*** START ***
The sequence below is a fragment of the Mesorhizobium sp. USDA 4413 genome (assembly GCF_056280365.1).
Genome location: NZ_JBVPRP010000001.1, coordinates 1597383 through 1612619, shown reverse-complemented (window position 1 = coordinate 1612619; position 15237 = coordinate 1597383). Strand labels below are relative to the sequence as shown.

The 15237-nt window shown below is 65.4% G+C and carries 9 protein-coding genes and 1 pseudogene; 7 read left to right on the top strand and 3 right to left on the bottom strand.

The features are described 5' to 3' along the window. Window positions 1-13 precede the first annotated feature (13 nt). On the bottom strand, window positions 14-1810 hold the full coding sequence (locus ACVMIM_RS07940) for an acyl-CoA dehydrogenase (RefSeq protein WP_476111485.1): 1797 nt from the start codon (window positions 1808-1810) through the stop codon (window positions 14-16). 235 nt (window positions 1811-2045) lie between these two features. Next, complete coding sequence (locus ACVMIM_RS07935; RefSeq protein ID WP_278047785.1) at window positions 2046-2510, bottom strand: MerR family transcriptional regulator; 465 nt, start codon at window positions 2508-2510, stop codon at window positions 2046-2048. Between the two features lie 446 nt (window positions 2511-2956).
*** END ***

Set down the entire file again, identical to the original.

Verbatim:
The sequence below is a fragment of the Mesorhizobium sp. USDA 4413 genome (assembly GCF_056280365.1).
Genome location: NZ_JBVPRP010000001.1, coordinates 1597383 through 1612619, shown reverse-complemented (window position 1 = coordinate 1612619; position 15237 = coordinate 1597383). Strand labels below are relative to the sequence as shown.

The 15237-nt window shown below is 65.4% G+C and carries 9 protein-coding genes and 1 pseudogene; 7 read left to right on the top strand and 3 right to left on the bottom strand.

The features are described 5' to 3' along the window. Window positions 1-13 precede the first annotated feature (13 nt). On the bottom strand, window positions 14-1810 hold the full coding sequence (locus ACVMIM_RS07940) for an acyl-CoA dehydrogenase (RefSeq protein WP_476111485.1): 1797 nt from the start codon (window positions 1808-1810) through the stop codon (window positions 14-16). 235 nt (window positions 1811-2045) lie between these two features. Next, complete coding sequence (locus ACVMIM_RS07935; RefSeq protein ID WP_278047785.1) at window positions 2046-2510, bottom strand: MerR family transcriptional regulator; 465 nt, start codon at window positions 2508-2510, stop codon at window positions 2046-2048. Between the two features lie 446 nt (window positions 2511-2956).